Mary lived her life with courage and dignity worthy of a grand Catholic monarch.
Mary, Queen of Scots, approached the executioner’s block dressed in a petticoat – blood-red, the martyr’s color. It was the end of a life lived as a royal victim – held prisoner, her infant son brutally taken from her and finally, beheaded by order of the Queen.
The Queen in question was played by the beautiful Cate Blanchett in the 1998 blockbuster film, ‘Elizabeth.’ Her ‘Good Queen Bess’ is England’s first feminist, a noble queen bravely defying the male oppressors embodied in the Catholic Church.
This Protestant version of reality – morphed through the lens of late 20th century feminism – has remained essentially unchallenged for nearly 500 years. Until very recently, the story of the great Elizabeth I (or “Gloriana’ as she preferred to be called) was ‘history’ to most Western Christians.
Today, as serious historians are beginning to re-examine what actually happened in Britain during the Reformation, the real story is finally beginning to emerge. One very black shadow on the sterling reputation of Gloriana was her horrific treatment of Mary, Queen of Scots.
The image of Mary which comes down to us through the biased lens of Protestant history is a classic case of ‘blaming the victim.’ The Whig historians of the British Empire depicted her as weak-willed and excessively romantic – so hopeless, in fact, that she ‘deserved’ her fate.
The real Mary Stuart, however, appears to unbiased eyes as guileless and forthright, clearly possessed of intelligence and character sufficient to survive a life rife with calamity – and still to keep her wits and charm about her.
From France to Scotland
Daughter of King James V of Scotland and Mary of Guise of France, Mary Stuart became Queen of Scotland at her father’s death. She was six days old. What followed were certainly her happiest years – her youth spent in the French court, educated by devoted French religious.
She was then married to the sickly Francis, son of Henry II and Catherine de Medici, whom she treated with kindness. His death two years later followed that of her own mother; she was eighteen years old.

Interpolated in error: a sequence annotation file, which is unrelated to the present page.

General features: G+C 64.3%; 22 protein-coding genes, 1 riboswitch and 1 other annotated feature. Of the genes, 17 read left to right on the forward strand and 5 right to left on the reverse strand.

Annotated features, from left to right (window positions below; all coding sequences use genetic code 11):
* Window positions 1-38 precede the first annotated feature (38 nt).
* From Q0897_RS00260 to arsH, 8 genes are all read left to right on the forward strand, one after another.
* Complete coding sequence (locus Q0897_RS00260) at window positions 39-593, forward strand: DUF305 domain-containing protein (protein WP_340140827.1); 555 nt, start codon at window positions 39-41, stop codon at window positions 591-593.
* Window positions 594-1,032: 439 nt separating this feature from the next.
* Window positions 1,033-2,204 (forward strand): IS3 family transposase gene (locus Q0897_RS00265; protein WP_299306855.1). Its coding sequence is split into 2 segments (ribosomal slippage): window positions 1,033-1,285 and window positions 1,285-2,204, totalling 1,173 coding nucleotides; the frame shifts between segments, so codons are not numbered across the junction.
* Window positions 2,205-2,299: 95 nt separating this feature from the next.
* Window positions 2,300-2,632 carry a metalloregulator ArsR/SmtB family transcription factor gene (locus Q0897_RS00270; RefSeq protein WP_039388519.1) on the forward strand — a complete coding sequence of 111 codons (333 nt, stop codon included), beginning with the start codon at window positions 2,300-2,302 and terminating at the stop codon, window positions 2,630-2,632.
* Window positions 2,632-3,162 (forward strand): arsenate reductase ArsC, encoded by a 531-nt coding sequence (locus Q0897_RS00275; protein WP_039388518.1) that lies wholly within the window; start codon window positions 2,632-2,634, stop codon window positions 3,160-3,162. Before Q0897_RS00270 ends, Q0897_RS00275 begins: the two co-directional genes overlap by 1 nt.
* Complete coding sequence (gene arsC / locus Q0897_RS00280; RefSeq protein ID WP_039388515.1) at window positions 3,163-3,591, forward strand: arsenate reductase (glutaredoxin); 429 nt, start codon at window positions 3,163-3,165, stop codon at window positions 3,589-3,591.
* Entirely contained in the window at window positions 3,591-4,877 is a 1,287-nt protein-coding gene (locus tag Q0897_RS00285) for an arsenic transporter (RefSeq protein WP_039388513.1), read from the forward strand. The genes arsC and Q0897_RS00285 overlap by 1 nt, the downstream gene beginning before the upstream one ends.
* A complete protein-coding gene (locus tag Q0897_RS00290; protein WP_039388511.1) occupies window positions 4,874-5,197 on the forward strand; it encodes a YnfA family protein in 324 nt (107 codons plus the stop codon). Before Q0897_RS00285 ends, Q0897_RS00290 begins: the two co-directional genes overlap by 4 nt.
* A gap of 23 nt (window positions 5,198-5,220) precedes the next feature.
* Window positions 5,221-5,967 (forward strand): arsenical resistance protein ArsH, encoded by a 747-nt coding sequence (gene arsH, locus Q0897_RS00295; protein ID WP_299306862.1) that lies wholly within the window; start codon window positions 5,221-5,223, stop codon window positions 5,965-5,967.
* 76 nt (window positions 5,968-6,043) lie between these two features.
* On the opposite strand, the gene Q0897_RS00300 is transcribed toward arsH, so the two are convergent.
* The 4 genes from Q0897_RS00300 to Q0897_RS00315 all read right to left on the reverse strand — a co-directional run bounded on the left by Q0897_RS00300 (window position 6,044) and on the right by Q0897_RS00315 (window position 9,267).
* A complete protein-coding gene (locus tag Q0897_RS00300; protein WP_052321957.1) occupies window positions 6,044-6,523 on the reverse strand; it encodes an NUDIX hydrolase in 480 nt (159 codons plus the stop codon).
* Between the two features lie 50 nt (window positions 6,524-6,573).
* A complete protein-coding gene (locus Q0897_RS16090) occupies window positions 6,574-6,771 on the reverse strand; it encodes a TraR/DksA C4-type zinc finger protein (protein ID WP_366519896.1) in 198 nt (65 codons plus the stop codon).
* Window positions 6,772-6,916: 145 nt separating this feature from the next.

Grieving her losses, Mary nevertheless stalwartly acknowledged her royal obligations, and left her merry France for dismal Scotland. It was a country engulfed in religious turmoil, with significant political opposition entrenched against her. The stern Puritans who followed John Knox made much of her elegant French wardrobe; she was said to have arrived with more than 20 lavish black gowns, the height of French fashion.
Regardless of their politics, however, the Scots were inevitably struck by Mary’s beauty, charm, sweetness of character and gentleness of spirit. An eyewitness relates that “In one of the … processions Mary was moving along with the rest, through a crowd of spectators, and the light from her torch fell upon her features and upon her hair in such a manner as to make her appear more beautiful than usual. A woman, standing there, pressed up nearer to her to view her more closely, and, seeing how beautiful she was, asked her if she was not an ‘angel’.”
Wishing to avoid further discord and bloodshed, Mary allowed the Scots their religious freedom.
Faithful Wife, Dutiful Queen
Such generosity was characteristic of Mary; she was not a vindictive woman, though her basic goodness of heart was abused by many – including her Scottish husbands.
The persistent succession problem and Mary’s assertion of her queenly rights influenced her choice of husband. Aware of her monarchical responsibilities, she recognized that love rarely figured in dynastic matches.
Her choice, Henry Stuart (Lord Darnley), was like her a grandchild of Margaret Tudor, Henry VIII’s sister. The union would boost her claim of succession to the English throne. After marrying him, she patiently endured Darnley’s immature and dissolute lifestyle. He was vain, petulant and ambitious for ‘the Crown Matrimonial’ which would give him equal status with Mary.